Our CHRO, Sirmara Campbell, had the opportunity to speak with Year Up’s newest class. The nonprofit organization empowers low-income young adults to go from poverty to professional careers. She shared her journey, career path, and biggest life lessons with students.
Sirmara grew up on the west side of Chicago in the Austin neighborhood. If you aren’t familiar with this area of the city, it has limited access to opportunities and educational resources. Sirmara started working at 16, knowing that a strong work ethic and education would be her keys to a better future. After graduating high school, Sirmara worked at the LaSalle Network to put herself through college. Working 40-50 hours a week on top of a full course load, she fueled herself on Ramen Noodles and Fruit Loops. Today, she’s a successful business leader at one of Inc. 5000’s fastest growing companies. Here are her top tips to owning your development:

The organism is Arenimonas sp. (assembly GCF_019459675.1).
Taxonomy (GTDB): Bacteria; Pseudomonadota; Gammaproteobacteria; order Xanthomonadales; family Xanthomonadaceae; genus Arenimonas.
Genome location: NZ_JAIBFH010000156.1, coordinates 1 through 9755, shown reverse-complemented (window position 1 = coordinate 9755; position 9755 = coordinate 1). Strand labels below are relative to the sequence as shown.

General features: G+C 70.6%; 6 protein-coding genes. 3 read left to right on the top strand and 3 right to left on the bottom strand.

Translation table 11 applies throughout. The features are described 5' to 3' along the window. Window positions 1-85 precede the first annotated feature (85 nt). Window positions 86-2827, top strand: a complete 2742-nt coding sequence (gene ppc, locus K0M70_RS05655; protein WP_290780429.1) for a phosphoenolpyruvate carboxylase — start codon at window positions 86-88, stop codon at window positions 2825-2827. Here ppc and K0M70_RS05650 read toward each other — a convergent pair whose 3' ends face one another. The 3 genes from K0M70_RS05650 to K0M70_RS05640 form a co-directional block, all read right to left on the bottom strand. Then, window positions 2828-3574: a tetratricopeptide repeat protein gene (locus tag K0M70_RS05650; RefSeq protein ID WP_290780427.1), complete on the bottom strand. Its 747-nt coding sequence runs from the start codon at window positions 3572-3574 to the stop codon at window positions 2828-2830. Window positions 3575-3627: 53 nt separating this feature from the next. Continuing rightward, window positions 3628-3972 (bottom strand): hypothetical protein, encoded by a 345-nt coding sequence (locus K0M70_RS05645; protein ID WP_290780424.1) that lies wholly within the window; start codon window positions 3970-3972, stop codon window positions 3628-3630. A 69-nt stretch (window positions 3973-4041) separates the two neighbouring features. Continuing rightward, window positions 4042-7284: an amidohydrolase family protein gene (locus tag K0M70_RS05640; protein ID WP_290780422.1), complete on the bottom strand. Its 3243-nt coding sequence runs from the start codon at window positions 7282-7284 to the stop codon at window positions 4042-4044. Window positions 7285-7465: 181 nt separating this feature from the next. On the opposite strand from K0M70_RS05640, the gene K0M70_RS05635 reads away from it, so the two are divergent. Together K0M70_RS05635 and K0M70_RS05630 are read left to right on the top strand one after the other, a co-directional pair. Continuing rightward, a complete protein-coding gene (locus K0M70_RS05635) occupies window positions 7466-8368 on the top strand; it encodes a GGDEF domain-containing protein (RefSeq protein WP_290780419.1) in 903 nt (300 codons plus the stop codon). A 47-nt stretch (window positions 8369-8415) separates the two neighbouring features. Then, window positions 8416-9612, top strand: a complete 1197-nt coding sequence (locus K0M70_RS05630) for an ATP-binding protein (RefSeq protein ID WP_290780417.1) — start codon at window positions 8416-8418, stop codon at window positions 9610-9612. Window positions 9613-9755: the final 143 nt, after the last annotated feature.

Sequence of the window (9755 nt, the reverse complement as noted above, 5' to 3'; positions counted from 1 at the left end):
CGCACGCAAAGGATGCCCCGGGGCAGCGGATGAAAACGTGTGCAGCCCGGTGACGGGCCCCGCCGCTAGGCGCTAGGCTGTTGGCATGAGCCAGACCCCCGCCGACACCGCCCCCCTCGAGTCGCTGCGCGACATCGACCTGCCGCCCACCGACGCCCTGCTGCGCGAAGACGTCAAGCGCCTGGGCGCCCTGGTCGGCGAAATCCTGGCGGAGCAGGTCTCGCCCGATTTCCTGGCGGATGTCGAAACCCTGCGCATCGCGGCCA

Don’t be afraid to talk to people - Step out of your comfort zone, strike up a unique conversation, and reach out to someone new. You may be surprised what you learn.
Show up - and show up on time. People remember you if you’re early, they don’t if you’re late.
Read (or listen) - Consume anything that will make you better and stronger. Read or listen to audiobooks, and subscribe to podcasts (Sirmara loves HBR’s IdeaCast). Her book suggestion: Shonda Rhimes’ the Year of Yes.
Network- You’re going to meet a lot of important people during your lifetime. Remember to stay in touch through thank you notes and email. If you ask them to coffee or lunch, make sure you’re on top of your game.
Stop caring about what people think of you- focus on what it takes for you to succeed. It’s inevitable that someone won’t understand. Make sure that the people you surround yourself with bring you up, not down.
Don’t complain- People are quick to blame everyone else. Before you criticize, look in the mirror and ask yourself what you can do to make your life better.
Sirmara’s advice rings true not only in the professional world, but in life’s big picture. Whether you come from humble beginnings or not, practice a strong work ethic, cultivate strong relationships and feed your hunger to learn. It’s bound to help you grow.
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